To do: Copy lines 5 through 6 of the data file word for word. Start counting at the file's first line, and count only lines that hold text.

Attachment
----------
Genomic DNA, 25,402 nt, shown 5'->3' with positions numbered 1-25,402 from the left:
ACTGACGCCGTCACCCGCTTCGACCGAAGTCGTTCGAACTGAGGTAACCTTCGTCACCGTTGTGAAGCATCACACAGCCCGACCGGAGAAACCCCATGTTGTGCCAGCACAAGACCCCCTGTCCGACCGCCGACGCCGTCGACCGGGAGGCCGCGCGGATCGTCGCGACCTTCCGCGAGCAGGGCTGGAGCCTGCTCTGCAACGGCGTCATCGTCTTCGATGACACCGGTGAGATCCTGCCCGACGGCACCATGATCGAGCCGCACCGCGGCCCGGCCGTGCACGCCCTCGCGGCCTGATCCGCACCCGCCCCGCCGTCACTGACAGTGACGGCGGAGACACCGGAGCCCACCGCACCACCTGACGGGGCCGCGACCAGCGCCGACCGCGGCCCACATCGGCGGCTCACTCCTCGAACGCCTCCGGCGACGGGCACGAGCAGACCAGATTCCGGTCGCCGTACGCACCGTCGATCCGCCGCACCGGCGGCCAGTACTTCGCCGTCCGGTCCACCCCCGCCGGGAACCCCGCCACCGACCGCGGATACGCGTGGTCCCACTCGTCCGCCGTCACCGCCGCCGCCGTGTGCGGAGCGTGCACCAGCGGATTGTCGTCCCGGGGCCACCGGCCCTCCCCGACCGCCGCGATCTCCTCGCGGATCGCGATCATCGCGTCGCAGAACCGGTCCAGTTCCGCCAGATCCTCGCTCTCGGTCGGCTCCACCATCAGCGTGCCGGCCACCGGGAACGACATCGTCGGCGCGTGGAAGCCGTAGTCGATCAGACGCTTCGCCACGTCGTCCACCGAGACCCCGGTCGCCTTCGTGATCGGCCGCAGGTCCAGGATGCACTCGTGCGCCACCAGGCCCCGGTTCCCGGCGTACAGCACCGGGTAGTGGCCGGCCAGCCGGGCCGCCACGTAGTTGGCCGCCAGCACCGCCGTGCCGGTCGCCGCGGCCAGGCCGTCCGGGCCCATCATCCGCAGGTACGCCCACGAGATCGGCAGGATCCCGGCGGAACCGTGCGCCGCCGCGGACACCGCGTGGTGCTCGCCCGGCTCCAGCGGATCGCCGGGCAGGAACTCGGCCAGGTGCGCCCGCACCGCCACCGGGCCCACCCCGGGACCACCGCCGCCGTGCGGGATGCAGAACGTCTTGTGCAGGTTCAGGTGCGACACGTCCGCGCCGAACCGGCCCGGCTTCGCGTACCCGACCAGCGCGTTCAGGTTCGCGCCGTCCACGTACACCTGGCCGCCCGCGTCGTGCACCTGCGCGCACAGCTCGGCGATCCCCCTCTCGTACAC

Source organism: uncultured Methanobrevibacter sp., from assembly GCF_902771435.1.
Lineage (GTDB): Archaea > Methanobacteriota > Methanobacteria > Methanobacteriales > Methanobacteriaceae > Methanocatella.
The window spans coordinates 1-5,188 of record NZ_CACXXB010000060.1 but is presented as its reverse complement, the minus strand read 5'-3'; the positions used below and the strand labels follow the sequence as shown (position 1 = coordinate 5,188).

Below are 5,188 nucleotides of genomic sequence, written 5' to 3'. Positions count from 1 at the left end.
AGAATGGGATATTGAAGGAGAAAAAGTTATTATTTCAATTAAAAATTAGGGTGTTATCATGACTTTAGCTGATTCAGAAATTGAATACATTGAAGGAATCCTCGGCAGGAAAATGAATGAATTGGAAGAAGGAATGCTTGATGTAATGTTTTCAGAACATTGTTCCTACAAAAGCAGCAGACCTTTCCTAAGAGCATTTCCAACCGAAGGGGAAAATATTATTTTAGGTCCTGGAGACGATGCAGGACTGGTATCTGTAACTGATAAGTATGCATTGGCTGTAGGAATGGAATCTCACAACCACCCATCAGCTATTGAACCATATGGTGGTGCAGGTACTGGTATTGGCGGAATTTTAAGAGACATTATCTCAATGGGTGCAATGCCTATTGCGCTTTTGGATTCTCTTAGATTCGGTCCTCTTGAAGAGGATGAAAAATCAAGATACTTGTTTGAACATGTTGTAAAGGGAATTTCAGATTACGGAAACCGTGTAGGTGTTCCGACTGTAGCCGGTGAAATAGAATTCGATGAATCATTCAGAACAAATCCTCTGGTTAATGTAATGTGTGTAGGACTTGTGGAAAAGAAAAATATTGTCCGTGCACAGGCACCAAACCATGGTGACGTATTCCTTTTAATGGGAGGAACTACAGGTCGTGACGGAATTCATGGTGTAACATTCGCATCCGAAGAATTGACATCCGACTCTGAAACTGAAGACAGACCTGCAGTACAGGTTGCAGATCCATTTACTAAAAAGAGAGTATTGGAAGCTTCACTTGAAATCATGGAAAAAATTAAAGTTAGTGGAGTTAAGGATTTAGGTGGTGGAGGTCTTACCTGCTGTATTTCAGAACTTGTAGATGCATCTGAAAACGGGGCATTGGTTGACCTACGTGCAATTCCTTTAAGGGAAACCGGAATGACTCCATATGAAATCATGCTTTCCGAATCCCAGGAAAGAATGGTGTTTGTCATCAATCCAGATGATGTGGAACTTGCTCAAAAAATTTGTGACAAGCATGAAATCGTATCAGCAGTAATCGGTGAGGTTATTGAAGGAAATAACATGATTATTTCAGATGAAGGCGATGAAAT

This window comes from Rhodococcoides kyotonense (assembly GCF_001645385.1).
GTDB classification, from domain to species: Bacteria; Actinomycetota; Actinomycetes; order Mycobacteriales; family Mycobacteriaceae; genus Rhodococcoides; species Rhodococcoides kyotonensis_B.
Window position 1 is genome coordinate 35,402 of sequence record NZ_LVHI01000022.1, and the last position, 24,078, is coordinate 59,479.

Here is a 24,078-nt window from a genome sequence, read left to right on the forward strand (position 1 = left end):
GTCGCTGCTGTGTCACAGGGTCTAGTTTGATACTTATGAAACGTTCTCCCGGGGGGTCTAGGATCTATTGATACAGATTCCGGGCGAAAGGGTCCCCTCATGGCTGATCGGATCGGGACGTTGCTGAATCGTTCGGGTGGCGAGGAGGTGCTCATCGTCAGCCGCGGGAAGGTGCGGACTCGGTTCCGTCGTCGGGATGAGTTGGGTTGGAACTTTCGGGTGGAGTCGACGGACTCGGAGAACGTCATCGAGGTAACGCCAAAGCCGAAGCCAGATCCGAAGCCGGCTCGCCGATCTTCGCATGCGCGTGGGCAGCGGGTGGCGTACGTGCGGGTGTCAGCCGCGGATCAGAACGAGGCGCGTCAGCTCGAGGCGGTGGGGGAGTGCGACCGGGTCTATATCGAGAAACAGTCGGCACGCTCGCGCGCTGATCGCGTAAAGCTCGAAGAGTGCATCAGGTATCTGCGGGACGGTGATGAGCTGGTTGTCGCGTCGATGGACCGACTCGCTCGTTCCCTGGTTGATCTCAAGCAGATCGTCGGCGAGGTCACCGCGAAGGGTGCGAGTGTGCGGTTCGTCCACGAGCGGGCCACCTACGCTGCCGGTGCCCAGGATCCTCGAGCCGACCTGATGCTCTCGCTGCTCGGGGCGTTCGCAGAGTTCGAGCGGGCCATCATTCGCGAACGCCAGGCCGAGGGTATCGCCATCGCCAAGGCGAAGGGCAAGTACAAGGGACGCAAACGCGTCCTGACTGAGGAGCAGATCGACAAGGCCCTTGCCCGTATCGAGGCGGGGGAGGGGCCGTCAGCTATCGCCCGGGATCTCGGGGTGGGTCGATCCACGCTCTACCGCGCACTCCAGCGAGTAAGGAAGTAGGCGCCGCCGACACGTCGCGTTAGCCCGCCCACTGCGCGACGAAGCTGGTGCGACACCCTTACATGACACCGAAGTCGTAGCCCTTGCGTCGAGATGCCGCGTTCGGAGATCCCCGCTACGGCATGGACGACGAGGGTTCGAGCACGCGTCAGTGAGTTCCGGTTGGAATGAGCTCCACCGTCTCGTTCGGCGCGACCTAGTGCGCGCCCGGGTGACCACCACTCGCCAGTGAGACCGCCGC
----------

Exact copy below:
The window spans coordinates 1-5,188 of record NZ_CACXXB010000060.1 but is presented as its reverse complement, the minus strand read 5'-3'; the positions used below and the strand labels follow the sequence as shown (position 1 = coordinate 5,188).

Below are 5,188 nucleotides of genomic sequence, written 5' to 3'. Positions count from 1 at the left end.